A Vietnamese businessman and his interpreter were saved by Chinese police last week after a Chinese ring kidnapped them to demand a ransom of more than US$300,000 from the first man’s family last month.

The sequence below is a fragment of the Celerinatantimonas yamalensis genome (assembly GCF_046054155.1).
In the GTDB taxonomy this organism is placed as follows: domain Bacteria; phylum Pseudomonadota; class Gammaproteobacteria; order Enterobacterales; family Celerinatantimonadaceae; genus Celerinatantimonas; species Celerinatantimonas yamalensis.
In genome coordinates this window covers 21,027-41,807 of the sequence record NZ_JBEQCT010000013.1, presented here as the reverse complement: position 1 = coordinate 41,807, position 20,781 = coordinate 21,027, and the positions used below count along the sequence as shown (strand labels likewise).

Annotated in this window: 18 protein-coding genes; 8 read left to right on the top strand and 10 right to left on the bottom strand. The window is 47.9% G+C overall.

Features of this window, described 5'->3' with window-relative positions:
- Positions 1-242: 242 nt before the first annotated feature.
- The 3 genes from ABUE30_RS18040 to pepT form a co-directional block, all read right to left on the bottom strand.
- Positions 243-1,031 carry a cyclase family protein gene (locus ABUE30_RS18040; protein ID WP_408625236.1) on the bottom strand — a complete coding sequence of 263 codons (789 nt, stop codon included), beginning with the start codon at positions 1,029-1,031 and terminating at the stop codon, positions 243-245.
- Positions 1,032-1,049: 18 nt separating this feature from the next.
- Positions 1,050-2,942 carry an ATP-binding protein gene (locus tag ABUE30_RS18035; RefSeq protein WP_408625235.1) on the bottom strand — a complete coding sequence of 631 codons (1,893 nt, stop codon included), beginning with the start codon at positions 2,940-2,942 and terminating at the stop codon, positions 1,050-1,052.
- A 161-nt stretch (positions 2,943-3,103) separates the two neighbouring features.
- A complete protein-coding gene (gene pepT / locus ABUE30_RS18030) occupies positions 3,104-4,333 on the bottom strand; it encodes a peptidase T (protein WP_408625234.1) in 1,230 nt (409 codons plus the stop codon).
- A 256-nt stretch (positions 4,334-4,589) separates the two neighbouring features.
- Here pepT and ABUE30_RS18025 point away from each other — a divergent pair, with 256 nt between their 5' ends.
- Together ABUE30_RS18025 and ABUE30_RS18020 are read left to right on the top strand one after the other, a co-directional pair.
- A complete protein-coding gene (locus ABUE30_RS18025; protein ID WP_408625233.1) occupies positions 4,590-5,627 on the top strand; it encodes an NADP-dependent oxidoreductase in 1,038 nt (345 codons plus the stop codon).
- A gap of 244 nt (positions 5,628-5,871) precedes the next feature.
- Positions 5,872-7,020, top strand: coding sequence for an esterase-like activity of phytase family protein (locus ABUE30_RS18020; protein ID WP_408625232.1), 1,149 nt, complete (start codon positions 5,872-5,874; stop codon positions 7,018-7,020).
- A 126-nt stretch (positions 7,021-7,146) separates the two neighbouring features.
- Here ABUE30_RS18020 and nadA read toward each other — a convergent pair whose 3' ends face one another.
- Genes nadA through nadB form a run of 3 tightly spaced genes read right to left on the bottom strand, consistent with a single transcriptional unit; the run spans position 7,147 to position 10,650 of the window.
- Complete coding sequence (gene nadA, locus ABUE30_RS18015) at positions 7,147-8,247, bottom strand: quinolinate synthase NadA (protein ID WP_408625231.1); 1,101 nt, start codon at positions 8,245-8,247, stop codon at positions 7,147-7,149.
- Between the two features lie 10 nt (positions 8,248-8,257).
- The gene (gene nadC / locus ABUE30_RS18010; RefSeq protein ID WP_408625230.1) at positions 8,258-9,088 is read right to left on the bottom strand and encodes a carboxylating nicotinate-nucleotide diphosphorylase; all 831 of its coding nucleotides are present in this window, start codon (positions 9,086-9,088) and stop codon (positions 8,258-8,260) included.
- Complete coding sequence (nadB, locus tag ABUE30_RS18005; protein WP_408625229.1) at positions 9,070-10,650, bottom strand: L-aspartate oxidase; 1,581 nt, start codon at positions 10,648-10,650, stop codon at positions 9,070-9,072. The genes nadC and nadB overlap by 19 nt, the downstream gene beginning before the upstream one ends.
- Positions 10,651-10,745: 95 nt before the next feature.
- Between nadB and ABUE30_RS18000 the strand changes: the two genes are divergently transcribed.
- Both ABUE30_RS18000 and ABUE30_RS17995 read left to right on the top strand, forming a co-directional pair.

The victims are Nguyen The A., a 39-year-old farm produce trader in Hanoi, and Vu Dinh C., 27, his interpreter who also lives in the Vietnamese capital. Chinese police rescued the two and returned them to Vietnam on March 12 following their crackdown on a kidnapping gang that included the arrest of 16 suspects early this month. A. and C. arrived in the Chinese city of Nanning on February 17 to meet their business partners, according to police documents. The two Vietnamese were then invited to dinner by two people, a man and a woman, in a large restaurant. After the dinner, the hosts invited their Vietnamese guests to a tea shop to discuss their business affairs. As soon as they arrived at the tea shop, a group of more than 10 people rushed in and beat both A. and C. The attackers later detained the two Vietnamese in an area in Nanning. On February 18 evening, one of the kidnappers phoned A.’s family in Vietnam, demanding a ransom of 1.5 million yuan for the release of A. and his interpreter, or they would be in danger. After A.’s family said they needed more time to prepare for the payment, the caller increased the ransom to 2 million yuan ($323,000) and asked the victim’s family to credit the money to an account at a branch of the Chinese Agricultural Bank in Guangzhou. On February 27, A.’s family transferred 600,000 yuan to the account and promised to pay the remaining amount soon. However, the kidnappers did not contact A.’s family again after receiving the bank transfer. The family therefore reported to the Social Crime Investigation Police Department under the Vietnamese Ministry of Public Security. The department then informed their Chinese counterpart of the kidnapping, asking for their help. Then Chinese police announced on March 5 that they had swooped on the kidnapping ring, arresting 16 suspects, and releasing A. and C. in Nanning. Vietnamese police said they have asked their Chinese colleagues for further information on the recovery of the money A.’s family had paid to the kidnappers.